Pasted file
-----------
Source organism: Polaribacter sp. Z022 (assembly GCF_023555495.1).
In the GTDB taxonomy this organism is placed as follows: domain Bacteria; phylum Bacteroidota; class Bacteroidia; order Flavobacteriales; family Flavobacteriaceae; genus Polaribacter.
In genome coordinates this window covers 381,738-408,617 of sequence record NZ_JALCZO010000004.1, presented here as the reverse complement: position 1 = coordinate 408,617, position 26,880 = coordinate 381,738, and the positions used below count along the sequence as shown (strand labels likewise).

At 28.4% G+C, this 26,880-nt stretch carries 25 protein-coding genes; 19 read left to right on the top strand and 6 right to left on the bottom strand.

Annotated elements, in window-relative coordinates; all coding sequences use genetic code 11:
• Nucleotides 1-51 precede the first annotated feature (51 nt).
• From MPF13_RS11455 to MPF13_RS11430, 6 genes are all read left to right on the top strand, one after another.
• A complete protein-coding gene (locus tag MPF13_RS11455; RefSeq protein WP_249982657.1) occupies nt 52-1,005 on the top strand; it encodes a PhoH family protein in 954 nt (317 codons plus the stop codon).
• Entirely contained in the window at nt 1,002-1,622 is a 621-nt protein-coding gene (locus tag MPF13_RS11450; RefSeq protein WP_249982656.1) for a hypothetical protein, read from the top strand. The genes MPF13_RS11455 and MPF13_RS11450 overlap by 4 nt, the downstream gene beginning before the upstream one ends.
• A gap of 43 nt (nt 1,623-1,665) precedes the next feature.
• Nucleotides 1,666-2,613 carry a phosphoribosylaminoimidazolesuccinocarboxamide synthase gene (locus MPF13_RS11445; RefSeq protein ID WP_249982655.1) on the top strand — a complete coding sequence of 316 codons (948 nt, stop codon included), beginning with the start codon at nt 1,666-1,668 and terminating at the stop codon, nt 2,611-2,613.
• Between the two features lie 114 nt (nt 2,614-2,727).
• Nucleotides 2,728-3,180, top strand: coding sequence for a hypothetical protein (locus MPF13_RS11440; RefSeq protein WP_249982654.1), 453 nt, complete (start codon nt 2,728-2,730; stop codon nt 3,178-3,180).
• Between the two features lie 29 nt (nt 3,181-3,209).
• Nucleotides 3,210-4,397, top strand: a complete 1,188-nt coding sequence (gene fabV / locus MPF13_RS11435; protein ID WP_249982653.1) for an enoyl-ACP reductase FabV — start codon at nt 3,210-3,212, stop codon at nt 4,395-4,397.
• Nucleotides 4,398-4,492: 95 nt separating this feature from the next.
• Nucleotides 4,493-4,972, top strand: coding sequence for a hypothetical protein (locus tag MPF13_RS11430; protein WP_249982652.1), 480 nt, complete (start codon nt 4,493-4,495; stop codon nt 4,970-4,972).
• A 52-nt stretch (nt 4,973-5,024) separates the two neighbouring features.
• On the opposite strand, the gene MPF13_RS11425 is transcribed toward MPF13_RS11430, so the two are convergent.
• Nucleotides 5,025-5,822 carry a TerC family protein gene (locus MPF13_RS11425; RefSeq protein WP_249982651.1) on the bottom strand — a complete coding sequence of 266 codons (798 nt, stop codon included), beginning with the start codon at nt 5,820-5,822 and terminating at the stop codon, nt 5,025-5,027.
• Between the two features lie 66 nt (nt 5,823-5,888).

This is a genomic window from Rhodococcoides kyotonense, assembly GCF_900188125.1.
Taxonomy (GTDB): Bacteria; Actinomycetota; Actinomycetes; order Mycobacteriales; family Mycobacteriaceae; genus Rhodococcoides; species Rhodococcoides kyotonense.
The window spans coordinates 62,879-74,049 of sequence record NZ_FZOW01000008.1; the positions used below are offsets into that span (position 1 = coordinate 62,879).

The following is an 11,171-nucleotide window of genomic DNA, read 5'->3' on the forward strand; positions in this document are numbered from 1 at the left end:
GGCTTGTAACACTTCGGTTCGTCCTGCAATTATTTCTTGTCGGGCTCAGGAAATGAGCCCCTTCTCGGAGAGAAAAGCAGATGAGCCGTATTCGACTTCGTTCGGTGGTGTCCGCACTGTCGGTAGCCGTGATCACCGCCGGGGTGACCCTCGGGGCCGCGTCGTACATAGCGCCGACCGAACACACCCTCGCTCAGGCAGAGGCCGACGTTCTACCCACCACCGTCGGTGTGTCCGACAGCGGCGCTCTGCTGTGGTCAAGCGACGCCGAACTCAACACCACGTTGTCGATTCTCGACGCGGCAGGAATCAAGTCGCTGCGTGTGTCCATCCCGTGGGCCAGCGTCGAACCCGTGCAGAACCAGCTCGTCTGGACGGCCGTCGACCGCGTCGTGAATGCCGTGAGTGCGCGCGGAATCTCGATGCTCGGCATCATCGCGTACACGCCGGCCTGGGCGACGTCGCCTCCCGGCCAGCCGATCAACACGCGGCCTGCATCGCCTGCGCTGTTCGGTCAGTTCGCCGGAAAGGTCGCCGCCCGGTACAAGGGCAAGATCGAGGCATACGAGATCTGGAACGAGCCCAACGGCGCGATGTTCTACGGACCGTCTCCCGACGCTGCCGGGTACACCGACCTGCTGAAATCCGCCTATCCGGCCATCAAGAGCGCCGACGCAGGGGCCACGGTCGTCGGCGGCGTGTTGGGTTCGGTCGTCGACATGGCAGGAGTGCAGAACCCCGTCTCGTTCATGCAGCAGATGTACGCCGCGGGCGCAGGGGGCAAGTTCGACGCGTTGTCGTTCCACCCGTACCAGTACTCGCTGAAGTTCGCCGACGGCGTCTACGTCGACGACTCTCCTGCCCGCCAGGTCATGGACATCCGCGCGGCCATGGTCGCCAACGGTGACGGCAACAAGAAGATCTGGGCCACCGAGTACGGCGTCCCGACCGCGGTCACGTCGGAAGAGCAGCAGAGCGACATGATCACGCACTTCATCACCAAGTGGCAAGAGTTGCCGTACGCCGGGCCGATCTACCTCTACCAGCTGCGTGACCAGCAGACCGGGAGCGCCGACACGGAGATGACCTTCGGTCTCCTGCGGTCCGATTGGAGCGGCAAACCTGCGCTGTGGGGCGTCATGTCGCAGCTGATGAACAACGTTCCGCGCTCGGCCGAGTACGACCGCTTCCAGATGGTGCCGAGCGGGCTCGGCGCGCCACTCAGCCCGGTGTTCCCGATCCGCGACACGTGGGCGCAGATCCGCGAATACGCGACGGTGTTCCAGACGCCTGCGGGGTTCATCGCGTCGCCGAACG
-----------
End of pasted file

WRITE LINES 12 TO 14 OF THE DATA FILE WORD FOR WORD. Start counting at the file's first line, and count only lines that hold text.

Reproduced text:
• Between the two features lie 114 nt (nt 2,614-2,727).
• Nucleotides 2,728-3,180, top strand: coding sequence for a hypothetical protein (locus MPF13_RS11440; RefSeq protein WP_249982654.1), 453 nt, complete (start codon nt 2,728-2,730; stop codon nt 3,178-3,180).
• Between the two features lie 29 nt (nt 3,181-3,209).